Another old-style variation that spawned from games like Quake was the SDF-SPACE layout. In this layout, S = turn left, D = forward, F = turn right, space = backpedal, E = strafe left and R = strafe right. This layout allows the player to aim with the mouse while strafing (sidestepping), turning and running or backpedalling all at once creating slightly more complex movements. This variation is not favoured any longer for two main reasons. First, because many players deem the turn commands useless because the mouse can act as a turning device, and so they assign S and F to the sidestep commands and leave the turn commands unassigned. The second, and probably more prominent reason is, in assigning both the turn and strafe commands, performing movements and dodges can be much more confusing, so newcomers tend to not prefer this key setup. Though no longer widely used, many FPS veterans and tournament players still employ this key setup.

This variant adopted to newer games using mouse-look doesn’t really need worry about the turn left and turn right keys. Instead S = strafe left, D = strafe right, A = backpedal, and space or F = forward. This is a more natural feel on the keyboard as your fingers rest on the home row. The comfort and usability points from ESDF apply here. Notice that jump is left out, that is because in games like Quake jump was usually MOUSE2. With more alternate fire and aim-down-sights oriented games today you may have to play with F, SPACE, and MOUSE2 on what you want them to do.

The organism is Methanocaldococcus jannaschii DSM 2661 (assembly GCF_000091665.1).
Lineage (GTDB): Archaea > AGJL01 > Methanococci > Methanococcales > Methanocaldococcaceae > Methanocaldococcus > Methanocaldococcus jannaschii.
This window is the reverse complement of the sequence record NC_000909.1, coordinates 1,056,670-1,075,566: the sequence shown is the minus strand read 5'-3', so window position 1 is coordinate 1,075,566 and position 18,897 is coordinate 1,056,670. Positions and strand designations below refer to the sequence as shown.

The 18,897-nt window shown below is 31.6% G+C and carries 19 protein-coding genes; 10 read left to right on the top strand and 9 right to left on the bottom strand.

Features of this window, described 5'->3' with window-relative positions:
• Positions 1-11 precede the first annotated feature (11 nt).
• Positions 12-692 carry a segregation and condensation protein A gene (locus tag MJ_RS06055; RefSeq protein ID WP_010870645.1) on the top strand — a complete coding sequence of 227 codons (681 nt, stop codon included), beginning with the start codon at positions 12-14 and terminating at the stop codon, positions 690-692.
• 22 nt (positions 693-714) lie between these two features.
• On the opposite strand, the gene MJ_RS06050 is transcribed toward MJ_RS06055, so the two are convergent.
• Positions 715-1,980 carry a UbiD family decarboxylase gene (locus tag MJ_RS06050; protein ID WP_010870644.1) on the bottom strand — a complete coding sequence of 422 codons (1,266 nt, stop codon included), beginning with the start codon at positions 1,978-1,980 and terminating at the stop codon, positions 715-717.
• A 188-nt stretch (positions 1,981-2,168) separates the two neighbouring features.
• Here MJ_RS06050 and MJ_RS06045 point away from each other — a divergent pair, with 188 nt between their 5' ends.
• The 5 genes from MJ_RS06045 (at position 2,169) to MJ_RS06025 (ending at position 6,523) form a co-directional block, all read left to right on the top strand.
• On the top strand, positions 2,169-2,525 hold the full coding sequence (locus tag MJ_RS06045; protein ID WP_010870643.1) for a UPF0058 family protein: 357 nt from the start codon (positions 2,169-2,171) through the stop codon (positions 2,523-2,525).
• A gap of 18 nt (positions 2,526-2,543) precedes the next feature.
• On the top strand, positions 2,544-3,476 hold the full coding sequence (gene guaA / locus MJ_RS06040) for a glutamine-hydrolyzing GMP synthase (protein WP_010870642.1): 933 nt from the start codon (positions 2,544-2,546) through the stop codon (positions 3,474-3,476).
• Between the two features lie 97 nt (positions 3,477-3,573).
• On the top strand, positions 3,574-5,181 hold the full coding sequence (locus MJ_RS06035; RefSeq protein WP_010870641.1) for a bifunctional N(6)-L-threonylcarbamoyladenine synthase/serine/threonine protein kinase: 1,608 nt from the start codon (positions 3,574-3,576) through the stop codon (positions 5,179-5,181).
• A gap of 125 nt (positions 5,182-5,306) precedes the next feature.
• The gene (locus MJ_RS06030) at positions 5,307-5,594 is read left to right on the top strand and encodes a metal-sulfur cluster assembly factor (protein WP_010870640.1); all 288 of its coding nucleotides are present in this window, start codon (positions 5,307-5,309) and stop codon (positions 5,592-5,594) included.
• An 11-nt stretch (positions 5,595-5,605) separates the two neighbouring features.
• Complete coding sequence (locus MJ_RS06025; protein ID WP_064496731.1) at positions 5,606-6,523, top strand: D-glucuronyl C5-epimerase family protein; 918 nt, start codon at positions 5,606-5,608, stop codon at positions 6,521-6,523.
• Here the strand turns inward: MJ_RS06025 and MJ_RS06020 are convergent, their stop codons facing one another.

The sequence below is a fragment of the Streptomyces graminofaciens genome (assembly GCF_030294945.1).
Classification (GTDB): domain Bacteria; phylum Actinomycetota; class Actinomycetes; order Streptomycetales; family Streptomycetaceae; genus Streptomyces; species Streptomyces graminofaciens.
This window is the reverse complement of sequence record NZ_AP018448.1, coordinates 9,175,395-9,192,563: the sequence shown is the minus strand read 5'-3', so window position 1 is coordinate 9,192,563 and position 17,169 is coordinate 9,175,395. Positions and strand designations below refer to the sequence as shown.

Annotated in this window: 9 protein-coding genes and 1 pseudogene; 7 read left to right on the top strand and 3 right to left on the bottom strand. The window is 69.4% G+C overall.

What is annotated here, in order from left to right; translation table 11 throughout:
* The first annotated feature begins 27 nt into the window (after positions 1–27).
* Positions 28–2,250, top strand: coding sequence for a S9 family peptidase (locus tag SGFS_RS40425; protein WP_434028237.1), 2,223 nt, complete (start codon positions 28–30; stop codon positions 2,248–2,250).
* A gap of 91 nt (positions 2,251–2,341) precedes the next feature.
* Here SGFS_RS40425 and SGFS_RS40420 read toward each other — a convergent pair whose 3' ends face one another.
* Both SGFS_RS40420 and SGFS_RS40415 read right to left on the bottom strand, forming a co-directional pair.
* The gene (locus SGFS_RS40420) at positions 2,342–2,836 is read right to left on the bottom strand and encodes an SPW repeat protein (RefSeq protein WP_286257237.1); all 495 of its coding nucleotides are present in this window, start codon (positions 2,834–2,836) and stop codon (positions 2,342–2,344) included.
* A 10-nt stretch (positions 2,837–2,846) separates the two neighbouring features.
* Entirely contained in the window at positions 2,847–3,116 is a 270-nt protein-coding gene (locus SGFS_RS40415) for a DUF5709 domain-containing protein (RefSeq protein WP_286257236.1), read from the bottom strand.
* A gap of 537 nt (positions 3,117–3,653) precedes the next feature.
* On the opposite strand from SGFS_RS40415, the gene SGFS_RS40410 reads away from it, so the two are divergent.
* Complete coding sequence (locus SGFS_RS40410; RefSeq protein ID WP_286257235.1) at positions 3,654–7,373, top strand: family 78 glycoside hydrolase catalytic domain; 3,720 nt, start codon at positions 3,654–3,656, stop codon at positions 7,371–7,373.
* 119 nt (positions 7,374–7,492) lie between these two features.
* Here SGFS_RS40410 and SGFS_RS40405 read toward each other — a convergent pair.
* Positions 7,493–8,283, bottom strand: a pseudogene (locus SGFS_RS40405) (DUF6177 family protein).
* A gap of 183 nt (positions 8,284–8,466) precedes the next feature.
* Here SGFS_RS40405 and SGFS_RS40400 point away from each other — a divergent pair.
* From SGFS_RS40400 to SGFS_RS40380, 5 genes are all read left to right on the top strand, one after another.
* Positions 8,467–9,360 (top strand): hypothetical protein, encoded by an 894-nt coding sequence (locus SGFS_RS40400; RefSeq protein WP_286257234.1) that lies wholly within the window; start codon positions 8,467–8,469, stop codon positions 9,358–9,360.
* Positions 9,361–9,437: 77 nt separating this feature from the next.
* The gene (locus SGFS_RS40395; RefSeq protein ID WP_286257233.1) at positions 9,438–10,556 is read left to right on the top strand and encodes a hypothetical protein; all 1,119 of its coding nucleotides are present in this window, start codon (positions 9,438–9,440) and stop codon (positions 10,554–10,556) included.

A similar layout is ASD-SPACE. Commonly used in 2D-based fighting games, ASD-SPACE maps A, S, and D to «left», «down», and «right» movement, while the spacebar is used for «up» (jumping). This allows an easier access to «360 degree» motions than a normal inverted-T layout, as well as being more ergonomic than simply placing all directions in a single row (ex. ASDF). There is even a «stickless» arcade controller based around the concept, called the Hitbox.[13]

WQSE keys[edit]

Another, close, variation is the WQSE combination, which follows the belief that the index and ring fingers’ natural and more ergonomic positions when the middle finger is on W are Q and E rather than A and D, respectively. This can be attested to by the fact that the arrow keys were partly designed in the inverted-T shape in order to avoid having the side buttons possibly directly underneath other keys.[citation needed] It also has the advantage that there is less distance needed to travel to reach the number keys. For similar reasons, some gamers use the WQSD combination (which is WASD with the A key moved up to Q, or WQSE with the E moved down to D). For players who prefer to keep the keyboard centered on the body, this results in less wrist rotation, as it places the index finger naturally over the D key when the left arm rests down to the left of the keyboard. Another variation is EWDF, which is the same shifted right one key, as in ESDF. SAZD is a slight variation on WQSE and WQSD, in that it is both ergonomic and rotated, but gives the fingers closer proximity to the ⇧ Shift and SPACE keys.

QAOP keys[edit]

QAOP, sometimes also called OPQA, dates back to Sinclair Spectrum days. The O/P keys were used for left/right movement, and the Q/A keys were used for up/down or forward/backwards movement. With SPACE being a key in the bottom right of the original rubber keyed Spectrum the M or sometimes N key would be used for fire/action; on later models the SPACE bar would be used.